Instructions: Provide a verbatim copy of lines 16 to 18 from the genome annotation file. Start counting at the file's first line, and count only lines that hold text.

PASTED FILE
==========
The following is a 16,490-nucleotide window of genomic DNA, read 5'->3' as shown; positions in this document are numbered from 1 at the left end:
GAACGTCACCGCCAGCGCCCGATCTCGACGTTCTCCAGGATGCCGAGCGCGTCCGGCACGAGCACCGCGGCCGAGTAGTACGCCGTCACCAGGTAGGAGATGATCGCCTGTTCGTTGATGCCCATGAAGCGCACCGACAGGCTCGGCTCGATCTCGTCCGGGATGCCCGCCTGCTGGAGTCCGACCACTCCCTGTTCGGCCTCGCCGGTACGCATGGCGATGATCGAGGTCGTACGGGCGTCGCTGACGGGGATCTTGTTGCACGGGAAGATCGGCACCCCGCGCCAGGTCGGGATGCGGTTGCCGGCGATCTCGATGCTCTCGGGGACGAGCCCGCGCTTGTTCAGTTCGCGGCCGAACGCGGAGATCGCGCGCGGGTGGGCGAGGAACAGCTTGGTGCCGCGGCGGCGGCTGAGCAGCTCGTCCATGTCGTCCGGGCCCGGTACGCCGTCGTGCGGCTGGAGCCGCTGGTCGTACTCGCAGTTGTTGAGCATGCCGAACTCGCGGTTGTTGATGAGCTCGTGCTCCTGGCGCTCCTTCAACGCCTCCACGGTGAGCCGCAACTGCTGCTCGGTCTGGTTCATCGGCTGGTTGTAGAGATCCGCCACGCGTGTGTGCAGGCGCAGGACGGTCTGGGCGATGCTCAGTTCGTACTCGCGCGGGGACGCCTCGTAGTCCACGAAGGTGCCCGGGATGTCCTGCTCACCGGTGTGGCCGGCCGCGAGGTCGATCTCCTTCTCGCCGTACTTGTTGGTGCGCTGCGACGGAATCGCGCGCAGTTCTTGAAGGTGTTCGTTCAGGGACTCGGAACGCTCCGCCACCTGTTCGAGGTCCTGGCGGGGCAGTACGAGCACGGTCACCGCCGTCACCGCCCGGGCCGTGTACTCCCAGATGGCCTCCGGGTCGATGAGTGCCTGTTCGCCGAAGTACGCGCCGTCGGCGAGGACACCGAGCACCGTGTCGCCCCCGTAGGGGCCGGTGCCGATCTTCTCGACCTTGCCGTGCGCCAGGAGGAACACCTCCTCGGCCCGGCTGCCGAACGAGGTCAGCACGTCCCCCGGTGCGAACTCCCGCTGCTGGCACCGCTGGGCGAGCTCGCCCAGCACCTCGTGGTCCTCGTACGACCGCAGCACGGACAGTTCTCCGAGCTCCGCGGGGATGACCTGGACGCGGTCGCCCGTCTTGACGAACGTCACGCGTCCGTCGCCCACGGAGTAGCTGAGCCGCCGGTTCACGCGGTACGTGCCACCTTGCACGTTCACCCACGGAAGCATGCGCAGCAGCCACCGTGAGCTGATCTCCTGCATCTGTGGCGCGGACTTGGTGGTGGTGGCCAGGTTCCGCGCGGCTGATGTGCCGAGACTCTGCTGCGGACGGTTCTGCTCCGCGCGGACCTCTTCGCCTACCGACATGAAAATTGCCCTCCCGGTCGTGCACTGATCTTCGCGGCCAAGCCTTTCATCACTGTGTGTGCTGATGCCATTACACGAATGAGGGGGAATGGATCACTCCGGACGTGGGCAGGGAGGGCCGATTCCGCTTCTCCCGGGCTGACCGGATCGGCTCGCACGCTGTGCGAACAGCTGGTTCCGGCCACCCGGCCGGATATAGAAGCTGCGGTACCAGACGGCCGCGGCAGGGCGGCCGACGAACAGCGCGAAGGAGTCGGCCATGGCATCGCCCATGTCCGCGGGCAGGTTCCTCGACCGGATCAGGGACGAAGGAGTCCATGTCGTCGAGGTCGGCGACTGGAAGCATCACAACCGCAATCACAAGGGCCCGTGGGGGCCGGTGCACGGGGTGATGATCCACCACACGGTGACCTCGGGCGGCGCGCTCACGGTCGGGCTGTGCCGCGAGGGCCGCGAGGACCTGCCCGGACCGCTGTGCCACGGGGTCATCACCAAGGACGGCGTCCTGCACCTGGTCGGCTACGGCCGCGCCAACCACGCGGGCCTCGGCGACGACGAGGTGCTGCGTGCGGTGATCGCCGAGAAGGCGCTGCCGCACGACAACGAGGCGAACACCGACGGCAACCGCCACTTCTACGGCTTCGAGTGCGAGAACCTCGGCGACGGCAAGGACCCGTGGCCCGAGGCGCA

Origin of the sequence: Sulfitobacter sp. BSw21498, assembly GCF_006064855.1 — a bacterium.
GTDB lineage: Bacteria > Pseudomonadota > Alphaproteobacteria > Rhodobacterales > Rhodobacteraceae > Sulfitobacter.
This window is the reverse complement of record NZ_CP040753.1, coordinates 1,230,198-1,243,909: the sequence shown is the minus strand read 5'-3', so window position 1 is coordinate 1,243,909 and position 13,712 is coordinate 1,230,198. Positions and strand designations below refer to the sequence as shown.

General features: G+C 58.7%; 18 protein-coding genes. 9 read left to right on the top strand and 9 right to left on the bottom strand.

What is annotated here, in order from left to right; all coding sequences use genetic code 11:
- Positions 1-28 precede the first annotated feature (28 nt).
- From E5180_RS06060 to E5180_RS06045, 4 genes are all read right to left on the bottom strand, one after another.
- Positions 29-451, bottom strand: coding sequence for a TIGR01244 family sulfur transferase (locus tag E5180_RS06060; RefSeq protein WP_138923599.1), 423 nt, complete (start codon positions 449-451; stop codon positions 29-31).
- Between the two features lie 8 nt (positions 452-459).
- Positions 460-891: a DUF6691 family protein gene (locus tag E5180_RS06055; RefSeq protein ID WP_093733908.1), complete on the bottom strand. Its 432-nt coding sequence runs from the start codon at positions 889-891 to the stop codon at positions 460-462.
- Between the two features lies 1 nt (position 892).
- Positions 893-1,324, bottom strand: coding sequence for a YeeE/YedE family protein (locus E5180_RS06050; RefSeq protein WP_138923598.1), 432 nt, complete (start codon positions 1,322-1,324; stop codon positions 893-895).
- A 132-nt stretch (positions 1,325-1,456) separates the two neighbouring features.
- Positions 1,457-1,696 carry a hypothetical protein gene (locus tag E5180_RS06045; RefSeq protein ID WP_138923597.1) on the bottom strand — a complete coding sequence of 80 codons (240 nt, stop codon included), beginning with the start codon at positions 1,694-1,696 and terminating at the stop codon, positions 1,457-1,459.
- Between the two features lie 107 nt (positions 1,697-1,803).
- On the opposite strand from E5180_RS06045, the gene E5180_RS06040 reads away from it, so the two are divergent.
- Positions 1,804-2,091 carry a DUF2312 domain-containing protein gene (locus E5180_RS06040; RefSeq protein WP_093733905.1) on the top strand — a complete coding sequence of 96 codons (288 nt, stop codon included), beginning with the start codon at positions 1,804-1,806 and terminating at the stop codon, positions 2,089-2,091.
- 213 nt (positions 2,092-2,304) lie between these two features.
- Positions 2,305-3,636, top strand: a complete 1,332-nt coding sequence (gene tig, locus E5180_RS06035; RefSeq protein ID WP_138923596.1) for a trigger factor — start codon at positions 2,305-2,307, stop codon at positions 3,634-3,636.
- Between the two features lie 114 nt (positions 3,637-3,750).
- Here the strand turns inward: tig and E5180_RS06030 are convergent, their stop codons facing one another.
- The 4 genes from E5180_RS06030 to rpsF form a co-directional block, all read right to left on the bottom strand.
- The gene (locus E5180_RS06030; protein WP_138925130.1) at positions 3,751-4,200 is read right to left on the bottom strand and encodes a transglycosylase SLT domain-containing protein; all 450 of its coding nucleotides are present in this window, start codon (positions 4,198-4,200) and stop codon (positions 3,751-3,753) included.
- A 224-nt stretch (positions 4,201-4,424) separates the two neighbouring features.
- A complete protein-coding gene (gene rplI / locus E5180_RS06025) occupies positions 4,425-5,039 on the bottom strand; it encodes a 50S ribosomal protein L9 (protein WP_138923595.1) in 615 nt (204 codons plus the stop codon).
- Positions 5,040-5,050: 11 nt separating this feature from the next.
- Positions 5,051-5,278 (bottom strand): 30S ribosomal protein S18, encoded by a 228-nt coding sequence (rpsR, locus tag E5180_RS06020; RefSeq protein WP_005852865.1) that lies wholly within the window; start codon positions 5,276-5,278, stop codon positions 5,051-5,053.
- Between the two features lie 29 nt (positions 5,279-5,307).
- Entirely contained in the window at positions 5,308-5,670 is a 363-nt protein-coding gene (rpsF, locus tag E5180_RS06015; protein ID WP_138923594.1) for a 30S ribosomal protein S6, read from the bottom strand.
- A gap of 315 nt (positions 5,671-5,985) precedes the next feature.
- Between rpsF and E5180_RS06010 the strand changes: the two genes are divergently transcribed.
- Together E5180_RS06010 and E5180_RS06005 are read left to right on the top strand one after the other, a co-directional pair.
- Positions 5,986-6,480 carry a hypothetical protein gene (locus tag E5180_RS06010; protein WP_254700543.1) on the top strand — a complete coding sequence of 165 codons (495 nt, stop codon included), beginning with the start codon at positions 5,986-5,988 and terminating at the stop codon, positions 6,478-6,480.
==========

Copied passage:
- Positions 1,457-1,696 carry a hypothetical protein gene (locus tag E5180_RS06045; RefSeq protein ID WP_138923597.1) on the bottom strand — a complete coding sequence of 80 codons (240 nt, stop codon included), beginning with the start codon at positions 1,694-1,696 and terminating at the stop codon, positions 1,457-1,459.
- Between the two features lie 107 nt (positions 1,697-1,803).
- On the opposite strand from E5180_RS06045, the gene E5180_RS06040 reads away from it, so the two are divergent.